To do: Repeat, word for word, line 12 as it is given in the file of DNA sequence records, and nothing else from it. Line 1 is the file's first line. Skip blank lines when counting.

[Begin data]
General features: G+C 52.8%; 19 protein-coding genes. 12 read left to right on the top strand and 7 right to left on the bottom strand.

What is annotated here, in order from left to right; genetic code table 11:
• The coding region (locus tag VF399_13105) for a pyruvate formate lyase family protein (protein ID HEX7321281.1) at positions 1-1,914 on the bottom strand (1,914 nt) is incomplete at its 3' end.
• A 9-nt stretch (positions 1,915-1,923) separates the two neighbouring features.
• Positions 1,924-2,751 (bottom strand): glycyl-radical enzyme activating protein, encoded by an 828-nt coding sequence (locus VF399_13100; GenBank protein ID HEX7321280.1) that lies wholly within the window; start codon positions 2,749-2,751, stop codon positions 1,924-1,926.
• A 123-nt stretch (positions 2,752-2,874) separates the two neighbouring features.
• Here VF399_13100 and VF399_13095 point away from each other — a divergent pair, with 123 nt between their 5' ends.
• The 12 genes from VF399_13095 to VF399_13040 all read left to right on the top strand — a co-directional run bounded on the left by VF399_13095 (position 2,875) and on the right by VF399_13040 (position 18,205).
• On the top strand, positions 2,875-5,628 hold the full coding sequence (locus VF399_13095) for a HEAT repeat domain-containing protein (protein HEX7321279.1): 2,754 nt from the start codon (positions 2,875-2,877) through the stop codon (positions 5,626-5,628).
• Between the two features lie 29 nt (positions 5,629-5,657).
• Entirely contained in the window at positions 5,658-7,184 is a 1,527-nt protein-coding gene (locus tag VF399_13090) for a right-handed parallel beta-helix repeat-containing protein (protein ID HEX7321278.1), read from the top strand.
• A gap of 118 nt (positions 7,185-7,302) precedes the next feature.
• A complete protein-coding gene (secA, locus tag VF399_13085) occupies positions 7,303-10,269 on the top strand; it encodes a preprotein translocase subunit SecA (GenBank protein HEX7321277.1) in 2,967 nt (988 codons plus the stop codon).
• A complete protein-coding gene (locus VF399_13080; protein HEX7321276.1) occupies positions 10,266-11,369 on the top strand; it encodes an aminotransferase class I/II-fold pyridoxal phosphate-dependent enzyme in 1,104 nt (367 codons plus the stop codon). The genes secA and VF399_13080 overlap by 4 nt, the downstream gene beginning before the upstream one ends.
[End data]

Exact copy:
• A gap of 118 nt (positions 7,185-7,302) precedes the next feature.